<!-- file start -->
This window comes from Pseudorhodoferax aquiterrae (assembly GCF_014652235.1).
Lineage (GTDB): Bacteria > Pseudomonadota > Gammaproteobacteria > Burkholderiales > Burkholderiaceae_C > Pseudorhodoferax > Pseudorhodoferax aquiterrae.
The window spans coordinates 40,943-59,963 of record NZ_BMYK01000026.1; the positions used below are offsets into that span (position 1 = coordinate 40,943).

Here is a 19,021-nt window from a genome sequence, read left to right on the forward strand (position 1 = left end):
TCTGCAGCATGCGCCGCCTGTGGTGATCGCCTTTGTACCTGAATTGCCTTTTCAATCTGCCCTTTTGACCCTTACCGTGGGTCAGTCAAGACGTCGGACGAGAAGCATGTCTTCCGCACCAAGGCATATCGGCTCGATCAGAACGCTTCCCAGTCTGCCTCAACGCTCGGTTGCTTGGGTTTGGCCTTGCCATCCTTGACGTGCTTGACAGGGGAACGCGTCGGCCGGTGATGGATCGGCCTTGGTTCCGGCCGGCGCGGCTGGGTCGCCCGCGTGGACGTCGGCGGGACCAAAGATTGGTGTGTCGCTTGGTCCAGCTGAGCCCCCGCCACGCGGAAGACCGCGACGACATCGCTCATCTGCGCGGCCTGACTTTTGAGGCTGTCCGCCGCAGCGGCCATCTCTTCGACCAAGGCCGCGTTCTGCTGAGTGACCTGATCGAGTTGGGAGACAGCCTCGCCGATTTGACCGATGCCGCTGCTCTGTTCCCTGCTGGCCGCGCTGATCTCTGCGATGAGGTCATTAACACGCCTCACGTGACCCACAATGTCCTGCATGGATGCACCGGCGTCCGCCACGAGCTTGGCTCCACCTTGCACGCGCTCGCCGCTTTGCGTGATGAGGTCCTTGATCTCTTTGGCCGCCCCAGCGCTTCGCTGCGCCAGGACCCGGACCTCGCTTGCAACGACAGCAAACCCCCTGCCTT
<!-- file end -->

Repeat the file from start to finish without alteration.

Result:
This window comes from Pseudorhodoferax aquiterrae (assembly GCF_014652235.1).
Lineage (GTDB): Bacteria > Pseudomonadota > Gammaproteobacteria > Burkholderiales > Burkholderiaceae_C > Pseudorhodoferax > Pseudorhodoferax aquiterrae.
The window spans coordinates 40,943-59,963 of record NZ_BMYK01000026.1; the positions used below are offsets into that span (position 1 = coordinate 40,943).

Here is a 19,021-nt window from a genome sequence, read left to right on the forward strand (position 1 = left end):
TCTGCAGCATGCGCCGCCTGTGGTGATCGCCTTTGTACCTGAATTGCCTTTTCAATCTGCCCTTTTGACCCTTACCGTGGGTCAGTCAAGACGTCGGACGAGAAGCATGTCTTCCGCACCAAGGCATATCGGCTCGATCAGAACGCTTCCCAGTCTGCCTCAACGCTCGGTTGCTTGGGTTTGGCCTTGCCATCCTTGACGTGCTTGACAGGGGAACGCGTCGGCCGGTGATGGATCGGCCTTGGTTCCGGCCGGCGCGGCTGGGTCGCCCGCGTGGACGTCGGCGGGACCAAAGATTGGTGTGTCGCTTGGTCCAGCTGAGCCCCCGCCACGCGGAAGACCGCGACGACATCGCTCATCTGCGCGGCCTGACTTTTGAGGCTGTCCGCCGCAGCGGCCATCTCTTCGACCAAGGCCGCGTTCTGCTGAGTGACCTGATCGAGTTGGGAGACAGCCTCGCCGATTTGACCGATGCCGCTGCTCTGTTCCCTGCTGGCCGCGCTGATCTCTGCGATGAGGTCATTAACACGCCTCACGTGACCCACAATGTCCTGCATGGATGCACCGGCGTCCGCCACGAGCTTGGCTCCACCTTGCACGCGCTCGCCGCTTTGCGTGATGAGGTCCTTGATCTCTTTGGCCGCCCCAGCGCTTCGCTGCGCCAGGACCCGGACCTCGCTTGCAACGACAGCAAACCCCCTGCCTT